Why we love to hire problem-solvers (and how to improve your skills)

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Why we love to hire problem-solvers (and how to improve your skills)

Think you’re an excellent problem-solver? Then you might just be the perfect fit for us at Aquarium Software.

We love problem-solvers, and when recruiting, we’re always hoping to identify candidates with the right combination of creativity and logic.

But just what do we mean by ‘problem-solving’?

Continue reading to find out exactly what we’re talking about, how you can improve your skills and why we’re always on the lookout for people with the knack for finding solutions.


What is problem-solving?

Problem-solving is all about finding ways to deal with simple or complex situations. It’s something we all do every day – and a lot of us won’t even realise we’re doing it.

Ever had to find an alternative route home? Fix a leaky tap? Mend a broken phone? These are all examples of domestic problem-solving.

But what about in the workplace?

All jobs will require some level of problem-solving, from finding new ways to manage your time to working out how to convert website traffic into leads. Problem-solving can transform a business, which is why it’s one of the top skills that employers look for when recruiting.


What are problem-solving skills?

While you might think of problem-solving as just one skill, it actually denotes a whole host of expertise and attributes.

These all allow a person to define a problem, conceptualise and implement a solution.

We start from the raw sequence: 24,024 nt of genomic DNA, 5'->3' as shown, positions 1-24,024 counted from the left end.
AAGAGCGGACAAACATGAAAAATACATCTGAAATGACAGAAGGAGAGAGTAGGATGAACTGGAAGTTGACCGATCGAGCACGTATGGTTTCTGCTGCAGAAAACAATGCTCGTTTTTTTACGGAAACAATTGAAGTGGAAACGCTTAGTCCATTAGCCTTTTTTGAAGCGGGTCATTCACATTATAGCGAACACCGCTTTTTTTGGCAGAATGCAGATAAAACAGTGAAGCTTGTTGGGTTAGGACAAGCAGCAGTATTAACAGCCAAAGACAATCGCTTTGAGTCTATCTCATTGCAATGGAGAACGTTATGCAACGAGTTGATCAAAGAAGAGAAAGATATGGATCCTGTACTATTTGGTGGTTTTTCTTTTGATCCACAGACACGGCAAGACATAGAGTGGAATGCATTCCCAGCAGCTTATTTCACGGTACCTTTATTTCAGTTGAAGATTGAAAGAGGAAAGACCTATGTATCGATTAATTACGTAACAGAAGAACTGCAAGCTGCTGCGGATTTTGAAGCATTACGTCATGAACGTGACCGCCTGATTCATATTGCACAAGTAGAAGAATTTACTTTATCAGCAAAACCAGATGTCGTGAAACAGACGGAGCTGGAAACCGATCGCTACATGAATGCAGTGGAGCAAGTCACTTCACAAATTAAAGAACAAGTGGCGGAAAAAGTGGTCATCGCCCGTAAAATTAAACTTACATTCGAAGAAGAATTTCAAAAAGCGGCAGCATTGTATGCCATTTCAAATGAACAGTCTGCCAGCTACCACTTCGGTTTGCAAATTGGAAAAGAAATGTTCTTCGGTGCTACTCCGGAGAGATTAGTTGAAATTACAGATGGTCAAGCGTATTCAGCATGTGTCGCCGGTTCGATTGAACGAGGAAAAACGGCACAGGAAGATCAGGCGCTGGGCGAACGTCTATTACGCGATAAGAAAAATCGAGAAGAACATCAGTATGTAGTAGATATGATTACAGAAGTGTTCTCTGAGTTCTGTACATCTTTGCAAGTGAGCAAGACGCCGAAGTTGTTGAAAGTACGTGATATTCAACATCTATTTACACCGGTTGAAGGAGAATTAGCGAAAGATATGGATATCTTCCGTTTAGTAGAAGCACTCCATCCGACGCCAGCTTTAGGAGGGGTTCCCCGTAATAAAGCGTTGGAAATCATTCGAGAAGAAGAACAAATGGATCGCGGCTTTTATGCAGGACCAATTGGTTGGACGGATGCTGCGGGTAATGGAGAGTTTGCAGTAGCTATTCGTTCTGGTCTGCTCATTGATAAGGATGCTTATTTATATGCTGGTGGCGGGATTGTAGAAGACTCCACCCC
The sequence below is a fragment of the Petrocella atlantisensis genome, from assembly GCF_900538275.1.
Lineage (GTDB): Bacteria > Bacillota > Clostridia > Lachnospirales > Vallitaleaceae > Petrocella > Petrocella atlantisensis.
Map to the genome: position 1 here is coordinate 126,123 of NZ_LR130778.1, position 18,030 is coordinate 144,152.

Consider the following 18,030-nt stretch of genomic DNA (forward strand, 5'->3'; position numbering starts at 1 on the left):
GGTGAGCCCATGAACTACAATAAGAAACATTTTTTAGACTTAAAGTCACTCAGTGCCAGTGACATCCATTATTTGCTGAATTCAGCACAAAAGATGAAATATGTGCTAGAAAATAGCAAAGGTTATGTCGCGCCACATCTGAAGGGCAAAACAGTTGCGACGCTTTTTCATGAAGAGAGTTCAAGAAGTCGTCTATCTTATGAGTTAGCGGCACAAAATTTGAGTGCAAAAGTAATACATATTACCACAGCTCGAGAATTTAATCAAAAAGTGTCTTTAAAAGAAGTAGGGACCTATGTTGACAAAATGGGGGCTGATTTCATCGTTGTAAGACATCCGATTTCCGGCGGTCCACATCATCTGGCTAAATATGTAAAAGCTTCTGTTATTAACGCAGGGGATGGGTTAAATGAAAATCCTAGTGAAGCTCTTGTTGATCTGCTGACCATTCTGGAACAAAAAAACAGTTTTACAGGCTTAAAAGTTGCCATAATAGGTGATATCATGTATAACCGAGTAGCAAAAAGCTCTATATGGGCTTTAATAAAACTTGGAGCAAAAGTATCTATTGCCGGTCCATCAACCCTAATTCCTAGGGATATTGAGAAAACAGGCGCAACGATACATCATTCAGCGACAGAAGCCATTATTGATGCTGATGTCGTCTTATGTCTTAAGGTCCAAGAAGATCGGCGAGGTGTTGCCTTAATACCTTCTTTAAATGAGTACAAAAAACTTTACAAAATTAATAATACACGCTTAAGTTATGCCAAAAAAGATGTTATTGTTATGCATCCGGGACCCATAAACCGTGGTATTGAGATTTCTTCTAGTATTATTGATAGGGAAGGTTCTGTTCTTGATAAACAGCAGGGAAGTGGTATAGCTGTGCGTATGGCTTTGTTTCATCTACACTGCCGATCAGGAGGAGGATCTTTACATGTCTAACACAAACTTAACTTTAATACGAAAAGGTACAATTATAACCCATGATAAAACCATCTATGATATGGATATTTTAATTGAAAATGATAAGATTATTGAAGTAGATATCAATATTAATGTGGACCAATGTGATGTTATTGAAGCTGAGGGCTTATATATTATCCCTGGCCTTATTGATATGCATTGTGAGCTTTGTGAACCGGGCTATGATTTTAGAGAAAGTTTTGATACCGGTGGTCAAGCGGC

Skills that make a strong problem-solver

  • Risk management
  • Decision making
  • Researching
  • Forecasting
  • Analysis
  • Collaborating

When we’re hiring, we rank these skills highly on the list of candidate must-haves – in some cases, even higher than technical ability!


How can you become a better problem-solver?

In order to become a better problem-solver, you need to learn the key stages of problem-solving.

You see, problem-solving isn’t just the end result; it’s a process of multiple steps. Following the right process will help you organise your thoughts and find solutions faster.

  1. Identify the problem. This might sound obvious, but arguably the most important step in problem-solving is realising that there’s a problem to be solved.
  2. Define the reason. It’s great that you’ve noticed a problem, but you’re not going to solve it if you can’t find out the cause.
  3. Examine your solutions. Once you know the problem and cause, you need to think of all the ways that the problem COULD be solved – and any potential repercussions. Don’t be afraid of ‘bad’ ideas – sometimes they can lead you to good ones. 
  4. Act. Now you’ve got some possible solutions, assess each one and implement the solution that you think is best.
  5. Look at the results. Hopefully your chosen solution will fix the problem, but this isn’t always the case. Make sure you track what’s happening and don’t be ashamed to go back to the drawing board if things aren’t working as you’d hoped. 

This very simple problem-solving process is known as the IDEAL model (Identify, Define, Examine, Act, Look). but there are other problem-solving strategies out there.


Why we like to hire problem-solvers

At Aquarium, we’re obsessed with hiring excellent problem-solvers. Whether we’re recruiting a full stack developer or a senior support analyst, we’re always looking for candidates who can demonstrate problem-solving in the workplace – and we’re not alone.

Problem-solving is commonly one of the top soft skills that employers look for in a job applicant.

That’s why you’ll often hear ‘tell me one challenge you overcame in your last role’ or ‘explain to us a problem you recently solved’ in job interviews across almost all industries.

We really value employees that can think for themselves and find resolutions to what can be quite complex technical problems. This not only gives us confidence that someone can work autonomously, but they can also give us a fresh perspective on existing challenges.


To end

We’re always on the lookout for problem-solvers, so if you think you’ve got what it takes, why not visit our careers page?

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